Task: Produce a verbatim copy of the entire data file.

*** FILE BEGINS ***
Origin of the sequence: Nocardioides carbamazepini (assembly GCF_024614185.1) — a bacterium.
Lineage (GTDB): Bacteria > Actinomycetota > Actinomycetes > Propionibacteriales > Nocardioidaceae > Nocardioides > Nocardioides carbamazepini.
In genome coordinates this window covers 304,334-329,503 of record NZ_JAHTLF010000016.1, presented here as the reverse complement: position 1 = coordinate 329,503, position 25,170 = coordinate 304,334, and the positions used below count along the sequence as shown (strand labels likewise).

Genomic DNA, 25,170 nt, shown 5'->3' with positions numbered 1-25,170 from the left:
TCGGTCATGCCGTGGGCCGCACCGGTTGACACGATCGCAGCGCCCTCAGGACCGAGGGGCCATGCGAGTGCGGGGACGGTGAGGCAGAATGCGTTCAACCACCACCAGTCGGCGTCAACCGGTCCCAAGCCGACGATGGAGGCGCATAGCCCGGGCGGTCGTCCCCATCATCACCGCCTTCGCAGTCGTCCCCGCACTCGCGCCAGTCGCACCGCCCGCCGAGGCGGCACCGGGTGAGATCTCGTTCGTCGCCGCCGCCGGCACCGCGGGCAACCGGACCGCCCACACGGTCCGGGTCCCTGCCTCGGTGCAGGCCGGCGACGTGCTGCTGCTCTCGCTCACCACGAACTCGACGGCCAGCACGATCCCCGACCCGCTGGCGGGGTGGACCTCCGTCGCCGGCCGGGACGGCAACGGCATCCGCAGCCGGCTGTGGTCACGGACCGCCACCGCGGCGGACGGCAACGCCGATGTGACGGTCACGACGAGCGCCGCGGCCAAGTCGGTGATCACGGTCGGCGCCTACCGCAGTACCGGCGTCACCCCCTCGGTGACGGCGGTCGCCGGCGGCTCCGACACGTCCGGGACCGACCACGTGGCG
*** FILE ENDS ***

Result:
Origin of the sequence: Nocardioides carbamazepini (assembly GCF_024614185.1) — a bacterium.
Lineage (GTDB): Bacteria > Actinomycetota > Actinomycetes > Propionibacteriales > Nocardioidaceae > Nocardioides > Nocardioides carbamazepini.
In genome coordinates this window covers 304,334-329,503 of record NZ_JAHTLF010000016.1, presented here as the reverse complement: position 1 = coordinate 329,503, position 25,170 = coordinate 304,334, and the positions used below count along the sequence as shown (strand labels likewise).

Genomic DNA, 25,170 nt, shown 5'->3' with positions numbered 1-25,170 from the left:
TCGGTCATGCCGTGGGCCGCACCGGTTGACACGATCGCAGCGCCCTCAGGACCGAGGGGCCATGCGAGTGCGGGGACGGTGAGGCAGAATGCGTTCAACCACCACCAGTCGGCGTCAACCGGTCCCAAGCCGACGATGGAGGCGCATAGCCCGGGCGGTCGTCCCCATCATCACCGCCTTCGCAGTCGTCCCCGCACTCGCGCCAGTCGCACCGCCCGCCGAGGCGGCACCGGGTGAGATCTCGTTCGTCGCCGCCGCCGGCACCGCGGGCAACCGGACCGCCCACACGGTCCGGGTCCCTGCCTCGGTGCAGGCCGGCGACGTGCTGCTGCTCTCGCTCACCACGAACTCGACGGCCAGCACGATCCCCGACCCGCTGGCGGGGTGGACCTCCGTCGCCGGCCGGGACGGCAACGGCATCCGCAGCCGGCTGTGGTCACGGACCGCCACCGCGGCGGACGGCAACGCCGATGTGACGGTCACGACGAGCGCCGCGGCCAAGTCGGTGATCACGGTCGGCGCCTACCGCAGTACCGGCGTCACCCCCTCGGTGACGGCGGTCGCCGGCGGCTCCGACACGTCCGGGACCGACCACGTGGCG